It may not have been the highest profile legislative effort of the lame-duck session, but as NBC News reported, Congress has agreed to make an important change to the statue collection on Capitol Hill.
The House passed a bill Wednesday that would remove from public display at the U.S. Capitol a statue of Supreme Court Chief Justice Roger Taney, who wrote the 1857 Dred Scott decision, which defended slavery and denied the citizenship of Black Americans.
On the House floor, Democratic Rep. Zoe Lofgren of California explained that the bill was literally about “who we put on a pedestal.”
The resolution declared that Taney’s authorship of the shameful decision “renders a bust of his likeness unsuitable for the honor of display to the many visitors to the Capitol.”
The measure added, “While the removal of Chief Justice Roger Brooke Taney’s bust from the Capitol does not relieve the Congress of the historical wrongs it committed to protect the institution of slavery, it expresses Congress’s recognition of one of the most notorious wrongs to have ever taken place in one of its 19 rooms.”
Taney’s bust will be replaced with a bust of Thurgood Marshall, the court’s first Black justice.
At this point, readers are probably saying, “Just get to the part where you tell us how many Republicans opposed the bill.” While the sentiment is understandable, in this case, it doesn’t apply: The measure passed the Senate last week by unanimous consent, and it cleared the House yesterday on a voice vote. It now heads to the White House, where it will be signed by President Joe Biden.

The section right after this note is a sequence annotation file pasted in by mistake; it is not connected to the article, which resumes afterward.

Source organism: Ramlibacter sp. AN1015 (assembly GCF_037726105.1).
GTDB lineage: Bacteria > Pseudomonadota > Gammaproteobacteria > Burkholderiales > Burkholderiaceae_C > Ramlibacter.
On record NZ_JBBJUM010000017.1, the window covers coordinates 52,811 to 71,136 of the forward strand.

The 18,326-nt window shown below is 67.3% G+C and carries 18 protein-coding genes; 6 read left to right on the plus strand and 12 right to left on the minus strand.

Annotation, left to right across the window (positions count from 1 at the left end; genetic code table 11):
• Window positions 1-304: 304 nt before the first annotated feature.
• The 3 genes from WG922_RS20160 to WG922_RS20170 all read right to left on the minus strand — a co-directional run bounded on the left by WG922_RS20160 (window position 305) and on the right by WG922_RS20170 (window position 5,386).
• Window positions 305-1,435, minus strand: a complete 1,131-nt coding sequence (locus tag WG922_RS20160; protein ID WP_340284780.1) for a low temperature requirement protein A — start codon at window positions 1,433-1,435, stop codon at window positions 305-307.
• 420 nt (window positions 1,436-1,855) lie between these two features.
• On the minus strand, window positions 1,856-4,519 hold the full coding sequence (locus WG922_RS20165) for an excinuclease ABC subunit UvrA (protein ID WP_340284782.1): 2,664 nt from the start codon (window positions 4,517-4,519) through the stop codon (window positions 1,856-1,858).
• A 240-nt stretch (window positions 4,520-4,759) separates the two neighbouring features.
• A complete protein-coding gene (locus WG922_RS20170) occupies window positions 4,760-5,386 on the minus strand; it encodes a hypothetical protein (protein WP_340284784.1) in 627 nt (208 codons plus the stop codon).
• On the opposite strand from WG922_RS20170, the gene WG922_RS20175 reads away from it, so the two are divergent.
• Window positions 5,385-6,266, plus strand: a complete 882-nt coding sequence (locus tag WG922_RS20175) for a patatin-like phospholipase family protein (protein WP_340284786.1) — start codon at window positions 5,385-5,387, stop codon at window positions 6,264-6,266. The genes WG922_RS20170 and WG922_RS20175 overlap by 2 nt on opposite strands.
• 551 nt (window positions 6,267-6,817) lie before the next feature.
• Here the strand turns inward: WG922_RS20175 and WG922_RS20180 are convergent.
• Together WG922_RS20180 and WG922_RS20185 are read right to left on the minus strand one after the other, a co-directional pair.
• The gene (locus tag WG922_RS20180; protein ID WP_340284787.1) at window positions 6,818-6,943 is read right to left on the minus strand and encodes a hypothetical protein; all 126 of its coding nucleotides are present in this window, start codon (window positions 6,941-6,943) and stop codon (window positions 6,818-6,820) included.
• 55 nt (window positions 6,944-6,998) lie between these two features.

That said, yesterday wasn’t the first time lawmakers were asked to make this change.
As regular readers might recall, in the summer of 2020, the Democratic-led House brought up a related measure to remove statues honoring Confederates and the Taney bust from the Capitol. “Defenders and purveyors of sedition, slavery, segregation, and white supremacy have no place in this temple of liberty,” House Majority Leader Steny Hoyer said at the time.
That bill passed 305 to 113 — and while some Republicans voted with the majority, all 113 opponents, representing a majority of the House GOP conference, were Republicans.
The measure then went to the Senate, where there was a GOP majority at the time, which ignored it entirely.
Last year, Democrats tried again, taking up a resolution to remove Confederate statues from public display in the Capitol as well as the Taney bust. It passed the House, 285 to 120, and once again all 120 of the opponents were Republicans.
To get the bill across the finish line, it had be narrowed, focusing solely on Taney, not Confederate statues.
It’s a step in a progressive direction, though it should’ve been easier, and the larger debate about who’s honored on the Hill isn’t over.